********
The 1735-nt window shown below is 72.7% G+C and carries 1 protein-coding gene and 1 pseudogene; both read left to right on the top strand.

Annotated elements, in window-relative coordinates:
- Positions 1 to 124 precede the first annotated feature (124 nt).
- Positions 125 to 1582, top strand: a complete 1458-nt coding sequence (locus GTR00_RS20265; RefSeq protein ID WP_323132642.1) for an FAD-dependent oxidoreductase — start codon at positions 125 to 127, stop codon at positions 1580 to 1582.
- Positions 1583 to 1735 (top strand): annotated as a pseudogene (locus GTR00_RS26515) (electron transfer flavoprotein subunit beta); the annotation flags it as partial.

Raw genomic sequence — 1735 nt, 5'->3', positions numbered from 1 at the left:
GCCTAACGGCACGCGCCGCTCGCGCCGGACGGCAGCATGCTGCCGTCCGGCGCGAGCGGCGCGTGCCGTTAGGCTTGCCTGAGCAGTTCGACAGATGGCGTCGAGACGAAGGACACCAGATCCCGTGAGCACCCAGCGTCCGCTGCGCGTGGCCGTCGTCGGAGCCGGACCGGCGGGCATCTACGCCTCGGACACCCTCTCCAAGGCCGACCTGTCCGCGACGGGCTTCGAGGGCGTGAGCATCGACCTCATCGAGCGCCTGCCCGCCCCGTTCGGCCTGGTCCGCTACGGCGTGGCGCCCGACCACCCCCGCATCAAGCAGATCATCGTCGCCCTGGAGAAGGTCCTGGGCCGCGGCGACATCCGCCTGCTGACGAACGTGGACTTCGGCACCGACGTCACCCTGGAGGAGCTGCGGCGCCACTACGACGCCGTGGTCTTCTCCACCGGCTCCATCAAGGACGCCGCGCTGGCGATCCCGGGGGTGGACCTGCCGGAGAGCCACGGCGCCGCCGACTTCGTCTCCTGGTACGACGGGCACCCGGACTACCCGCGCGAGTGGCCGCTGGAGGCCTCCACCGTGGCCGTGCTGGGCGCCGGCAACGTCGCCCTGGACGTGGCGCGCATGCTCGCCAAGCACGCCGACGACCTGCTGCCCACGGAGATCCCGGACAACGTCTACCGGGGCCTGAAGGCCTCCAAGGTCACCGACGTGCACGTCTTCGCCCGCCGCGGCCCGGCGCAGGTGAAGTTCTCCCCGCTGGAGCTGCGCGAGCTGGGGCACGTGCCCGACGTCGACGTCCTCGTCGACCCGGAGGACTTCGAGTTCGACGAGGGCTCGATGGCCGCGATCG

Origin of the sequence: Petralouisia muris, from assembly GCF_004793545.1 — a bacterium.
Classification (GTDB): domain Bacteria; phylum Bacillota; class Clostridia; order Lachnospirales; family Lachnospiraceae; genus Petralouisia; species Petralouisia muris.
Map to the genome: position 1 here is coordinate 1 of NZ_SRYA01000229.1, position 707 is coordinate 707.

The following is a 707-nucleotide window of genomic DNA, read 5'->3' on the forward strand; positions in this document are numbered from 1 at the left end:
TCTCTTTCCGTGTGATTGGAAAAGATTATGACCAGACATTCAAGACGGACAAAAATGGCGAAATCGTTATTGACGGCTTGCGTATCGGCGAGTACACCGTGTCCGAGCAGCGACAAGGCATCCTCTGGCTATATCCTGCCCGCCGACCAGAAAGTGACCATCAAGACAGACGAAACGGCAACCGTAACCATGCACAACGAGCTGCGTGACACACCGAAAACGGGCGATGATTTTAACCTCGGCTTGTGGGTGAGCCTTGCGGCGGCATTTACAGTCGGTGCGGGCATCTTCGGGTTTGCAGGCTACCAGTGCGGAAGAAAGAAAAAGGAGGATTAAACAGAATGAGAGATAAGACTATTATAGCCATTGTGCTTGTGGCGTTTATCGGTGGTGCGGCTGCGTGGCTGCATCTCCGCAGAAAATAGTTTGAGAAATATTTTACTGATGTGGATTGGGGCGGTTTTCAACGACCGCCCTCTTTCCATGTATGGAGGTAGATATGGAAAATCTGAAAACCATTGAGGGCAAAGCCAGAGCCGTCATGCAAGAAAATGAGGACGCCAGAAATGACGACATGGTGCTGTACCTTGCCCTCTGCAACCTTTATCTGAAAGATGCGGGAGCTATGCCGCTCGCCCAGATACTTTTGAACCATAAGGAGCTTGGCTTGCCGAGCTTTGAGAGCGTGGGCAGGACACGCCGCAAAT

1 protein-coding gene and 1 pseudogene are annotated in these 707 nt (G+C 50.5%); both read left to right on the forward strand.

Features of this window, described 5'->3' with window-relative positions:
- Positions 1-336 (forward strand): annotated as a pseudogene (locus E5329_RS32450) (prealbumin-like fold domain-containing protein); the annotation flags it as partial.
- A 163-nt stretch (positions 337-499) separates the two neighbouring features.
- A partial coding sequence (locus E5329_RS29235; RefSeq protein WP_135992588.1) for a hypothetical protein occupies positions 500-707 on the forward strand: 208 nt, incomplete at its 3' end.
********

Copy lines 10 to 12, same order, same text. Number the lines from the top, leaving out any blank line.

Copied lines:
Map to the genome: position 1 here is coordinate 1 of NZ_SRYA01000229.1, position 707 is coordinate 707.

The following is a 707-nucleotide window of genomic DNA, read 5'->3' on the forward strand; positions in this document are numbered from 1 at the left end:
TCTCTTTCCGTGTGATTGGAAAAGATTATGACCAGACATTCAAGACGGACAAAAATGGCGAAATCGTTATTGACGGCTTGCGTATCGGCGAGTACACCGTGTCCGAGCAGCGACAAGGCATCCTCTGGCTATATCCTGCCCGCCGACCAGAAAGTGACCATCAAGACAGACGAAACGGCAACCGTAACCATGCACAACGAGCTGCGTGACACACCGAAAACGGGCGATGATTTTAACCTCGGCTTGTGGGTGAGCCTTGCGGCGGCATTTACAGTCGGTGCGGGCATCTTCGGGTTTGCAGGCTACCAGTGCGGAAGAAAGAAAAAGGAGGATTAAACAGAATGAGAGATAAGACTATTATAGCCATTGTGCTTGTGGCGTTTATCGGTGGTGCGGCTGCGTGGCTGCATCTCCGCAGAAAATAGTTTGAGAAATATTTTACTGATGTGGATTGGGGCGGTTTTCAACGACCGCCCTCTTTCCATGTATGGAGGTAGATATGGAAAATCTGAAAACCATTGAGGGCAAAGCCAGAGCCGTCATGCAAGAAAATGAGGACGCCAGAAATGACGACATGGTGCTGTACCTTGCCCTCTGCAACCTTTATCTGAAAGATGCGGGAGCTATGCCGCTCGCCCAGATACTTTTGAACCATAAGGAGCTTGGCTTGCCGAGCTTTGAGAGCGTGGGCAGGACACGCCGCAAAT